Gambling City

We are Cash Back

How Much is Enough

Author: Mark Pilarski

Dear Mark: I work as a dealer on an Indian reservation in northern Michigan. One of the most common mistakes I see is players getting ahead, then giving all their winnings back to the casino. Why do you think so many players are boneheads?
Anonymous for job protection.

One word, GREED. Too many players, when gluttony sets in, keep upping the ante on what they want to win. “Enough” is just over the horizon, and like the horizon, it recedes when they get close to it.

This column has always recommended having a predetermined win plan. All players need to set loss limits and win goals. Without this money management system, your typical player generally becomes a casino statistic called the “hold,” a percentage of chips purchased by the customer and then won back by the casino. All too often, when the avarice of a player goes unchecked, the player’s entire bankroll slowly but surely reverts back to the casino.

Dear Mark: If a slot machine pays back with hot coins, does that mean it’s a hot machine? S. G.

No, Sly, the temperature of the coins has nothing to do with the machine’s payback percentage.

I remember years ago watching a gentleman heating up his coins with a hair dryer in the men’s room. In questioning his gaming mastery he replied with unwavering conviction that using hot coins produced more winners because the coins coming out of his favorite machine were hot. My explanation that coins falling out hot is because of the close proximity of lights and other electrical components to the hopper fell on deaf ears.

Dear Mark: Is there any difference between the crap tables of Nevada and those in Atlantic City? W. B.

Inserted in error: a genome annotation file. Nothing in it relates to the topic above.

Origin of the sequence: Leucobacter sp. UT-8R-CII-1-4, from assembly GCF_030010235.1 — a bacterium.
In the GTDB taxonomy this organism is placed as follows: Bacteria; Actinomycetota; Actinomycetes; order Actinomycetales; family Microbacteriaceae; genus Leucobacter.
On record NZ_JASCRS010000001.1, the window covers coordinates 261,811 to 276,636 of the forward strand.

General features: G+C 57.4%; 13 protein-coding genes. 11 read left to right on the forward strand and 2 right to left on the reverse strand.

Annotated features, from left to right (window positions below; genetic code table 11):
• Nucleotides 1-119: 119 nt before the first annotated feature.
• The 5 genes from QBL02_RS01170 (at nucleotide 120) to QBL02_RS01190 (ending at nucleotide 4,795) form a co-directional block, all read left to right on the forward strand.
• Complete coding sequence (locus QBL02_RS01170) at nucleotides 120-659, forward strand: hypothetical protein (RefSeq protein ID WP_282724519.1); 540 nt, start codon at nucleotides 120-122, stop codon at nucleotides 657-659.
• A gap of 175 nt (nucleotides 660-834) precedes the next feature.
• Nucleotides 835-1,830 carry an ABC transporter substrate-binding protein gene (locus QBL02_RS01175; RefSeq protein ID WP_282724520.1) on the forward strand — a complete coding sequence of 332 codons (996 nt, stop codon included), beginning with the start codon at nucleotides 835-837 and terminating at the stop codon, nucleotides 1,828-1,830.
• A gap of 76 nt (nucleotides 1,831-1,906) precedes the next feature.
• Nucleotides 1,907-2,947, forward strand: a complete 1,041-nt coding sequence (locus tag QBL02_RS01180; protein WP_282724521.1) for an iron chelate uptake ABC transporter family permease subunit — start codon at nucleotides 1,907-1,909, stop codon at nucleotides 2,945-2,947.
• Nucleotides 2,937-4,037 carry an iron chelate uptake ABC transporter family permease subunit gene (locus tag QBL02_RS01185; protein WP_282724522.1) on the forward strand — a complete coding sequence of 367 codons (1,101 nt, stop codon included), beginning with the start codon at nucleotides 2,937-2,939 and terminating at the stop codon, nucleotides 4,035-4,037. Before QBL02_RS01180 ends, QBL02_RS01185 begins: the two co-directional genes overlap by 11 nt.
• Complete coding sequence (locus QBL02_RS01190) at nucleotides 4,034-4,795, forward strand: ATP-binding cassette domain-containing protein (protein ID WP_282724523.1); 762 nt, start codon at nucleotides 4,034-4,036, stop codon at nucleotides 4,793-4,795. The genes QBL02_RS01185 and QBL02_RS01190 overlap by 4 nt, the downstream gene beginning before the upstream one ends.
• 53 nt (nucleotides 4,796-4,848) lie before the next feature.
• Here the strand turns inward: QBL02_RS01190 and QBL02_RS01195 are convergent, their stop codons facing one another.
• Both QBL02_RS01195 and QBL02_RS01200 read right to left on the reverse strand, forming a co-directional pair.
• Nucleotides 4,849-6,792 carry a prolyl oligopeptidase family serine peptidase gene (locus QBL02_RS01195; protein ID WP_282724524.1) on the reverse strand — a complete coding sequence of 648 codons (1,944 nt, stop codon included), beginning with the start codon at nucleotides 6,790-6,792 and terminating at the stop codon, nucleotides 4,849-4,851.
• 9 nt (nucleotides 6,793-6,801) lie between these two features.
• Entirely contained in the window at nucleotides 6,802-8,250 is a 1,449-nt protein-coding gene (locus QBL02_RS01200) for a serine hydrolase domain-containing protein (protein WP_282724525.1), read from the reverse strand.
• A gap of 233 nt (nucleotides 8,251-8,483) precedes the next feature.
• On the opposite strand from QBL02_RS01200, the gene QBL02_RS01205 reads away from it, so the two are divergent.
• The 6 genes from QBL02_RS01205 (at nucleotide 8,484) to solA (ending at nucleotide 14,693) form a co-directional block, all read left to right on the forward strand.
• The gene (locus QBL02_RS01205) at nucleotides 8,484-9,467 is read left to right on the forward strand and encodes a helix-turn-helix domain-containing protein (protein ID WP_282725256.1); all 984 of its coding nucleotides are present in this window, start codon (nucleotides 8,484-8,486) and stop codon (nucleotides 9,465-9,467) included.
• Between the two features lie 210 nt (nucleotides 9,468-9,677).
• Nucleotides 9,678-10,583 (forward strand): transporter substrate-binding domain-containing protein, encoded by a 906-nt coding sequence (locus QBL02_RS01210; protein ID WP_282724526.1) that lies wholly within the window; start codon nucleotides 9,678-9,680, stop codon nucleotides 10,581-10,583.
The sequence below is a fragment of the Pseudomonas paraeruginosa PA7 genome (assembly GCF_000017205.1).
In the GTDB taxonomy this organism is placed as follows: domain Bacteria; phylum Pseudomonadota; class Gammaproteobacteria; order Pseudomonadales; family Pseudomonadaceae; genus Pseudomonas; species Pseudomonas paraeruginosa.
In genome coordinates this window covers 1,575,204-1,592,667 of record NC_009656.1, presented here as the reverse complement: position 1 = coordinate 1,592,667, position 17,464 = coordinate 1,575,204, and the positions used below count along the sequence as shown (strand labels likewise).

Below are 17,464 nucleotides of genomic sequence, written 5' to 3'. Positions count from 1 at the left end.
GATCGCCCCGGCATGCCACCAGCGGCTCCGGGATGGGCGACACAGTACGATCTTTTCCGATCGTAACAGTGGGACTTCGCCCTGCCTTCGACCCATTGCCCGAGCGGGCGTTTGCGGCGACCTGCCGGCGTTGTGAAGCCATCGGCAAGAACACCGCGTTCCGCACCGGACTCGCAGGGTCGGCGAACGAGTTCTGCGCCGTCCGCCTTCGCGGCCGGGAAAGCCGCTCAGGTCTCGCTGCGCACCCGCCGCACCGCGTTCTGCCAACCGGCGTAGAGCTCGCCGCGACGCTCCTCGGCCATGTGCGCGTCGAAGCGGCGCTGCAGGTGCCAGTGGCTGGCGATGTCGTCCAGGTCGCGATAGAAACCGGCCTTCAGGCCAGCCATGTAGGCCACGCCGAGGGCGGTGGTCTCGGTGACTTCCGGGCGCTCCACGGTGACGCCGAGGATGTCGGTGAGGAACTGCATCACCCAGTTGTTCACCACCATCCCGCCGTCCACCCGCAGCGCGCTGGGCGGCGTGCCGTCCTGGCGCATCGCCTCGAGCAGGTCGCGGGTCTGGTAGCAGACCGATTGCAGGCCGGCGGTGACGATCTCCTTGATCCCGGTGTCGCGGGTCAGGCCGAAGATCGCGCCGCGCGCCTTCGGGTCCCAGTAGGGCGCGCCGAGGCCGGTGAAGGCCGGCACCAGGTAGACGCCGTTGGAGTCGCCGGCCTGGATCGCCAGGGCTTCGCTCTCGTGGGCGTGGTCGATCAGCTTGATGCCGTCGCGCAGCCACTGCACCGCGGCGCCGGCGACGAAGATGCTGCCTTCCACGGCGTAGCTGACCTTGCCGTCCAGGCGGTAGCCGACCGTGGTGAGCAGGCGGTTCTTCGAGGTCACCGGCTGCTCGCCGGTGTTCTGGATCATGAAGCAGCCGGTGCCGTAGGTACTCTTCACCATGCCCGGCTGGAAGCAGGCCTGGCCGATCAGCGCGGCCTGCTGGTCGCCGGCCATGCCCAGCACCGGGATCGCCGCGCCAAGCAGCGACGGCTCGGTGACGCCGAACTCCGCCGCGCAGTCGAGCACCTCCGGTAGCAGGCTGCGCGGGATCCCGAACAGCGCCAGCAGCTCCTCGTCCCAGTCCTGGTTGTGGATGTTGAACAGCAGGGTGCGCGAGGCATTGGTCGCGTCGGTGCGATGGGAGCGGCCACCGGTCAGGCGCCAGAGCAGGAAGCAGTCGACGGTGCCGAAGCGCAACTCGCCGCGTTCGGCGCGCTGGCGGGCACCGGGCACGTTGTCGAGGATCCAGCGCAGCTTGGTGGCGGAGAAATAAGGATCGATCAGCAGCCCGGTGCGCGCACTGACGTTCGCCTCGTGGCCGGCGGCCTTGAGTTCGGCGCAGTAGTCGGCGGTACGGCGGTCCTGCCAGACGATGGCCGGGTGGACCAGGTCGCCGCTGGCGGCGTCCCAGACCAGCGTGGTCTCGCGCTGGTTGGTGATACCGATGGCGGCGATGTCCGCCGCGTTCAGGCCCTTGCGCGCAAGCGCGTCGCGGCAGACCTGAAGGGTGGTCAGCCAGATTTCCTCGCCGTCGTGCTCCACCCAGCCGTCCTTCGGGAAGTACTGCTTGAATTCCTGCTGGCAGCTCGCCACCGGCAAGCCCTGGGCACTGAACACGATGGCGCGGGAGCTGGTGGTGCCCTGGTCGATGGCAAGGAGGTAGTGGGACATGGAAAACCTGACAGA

Excluding the ability in Nevada to take higher odds on your line bets, the biggest difference on the craps table layout in Atlantic City is there is no big 6 or 8. When the player bets on the big 6 or 8, the payoff is even money, whereas it is 7-to-6 bet when either the 6 or 8 is wagered as a “place bet” in either state. The latter is a much smarter bet.

Dear Mark: I always feel awkward when I see a player playing alone at blackjack and I want to play on the same game. What do you suggest? R. W.

When I see a player playing solo, especially when his bet exceeds what I had planned on wagering, I ask him politely if he prefers to play head-to-head with the dealer or would he be adverse to some company. This always seems to work.

Dear Mark: I buy $50 worth of lottery tickets per week. How long will it take for me mathematically to finally hit the jackpot? J. S.

If, just if, Jenny, your genetic structure is predisposed to longevity, you can plan on winning the jackpot once every 7,000 years. Then again, given enough opportunity ($50 per week), any supernatural occurrence because of chance can happen. This is what makes the lottery/gambling so inviting.

Dear Mark: I recently found your column on an internet site in Stockholm, Sweden. I enjoy your historic questions the most. I am doing a research paper at the University about the introduction of casino gambling in the state where you live, Nevada. Can you tell me when it became a legal enterprise? S. E.

A cowpoke politician for Humboldt County named Phil Tobin presented before the assembly a bill in 1931 making gambling both legal and taxable. Governor Fred Balzar, also known as “Friendly Fred,” signed the open gambling law on March 19, 1931. Coincidentally, on that same day Balzar signed into law a bill that would drive tourism, he thought, far more than gambling ever would: the six week divorce statute.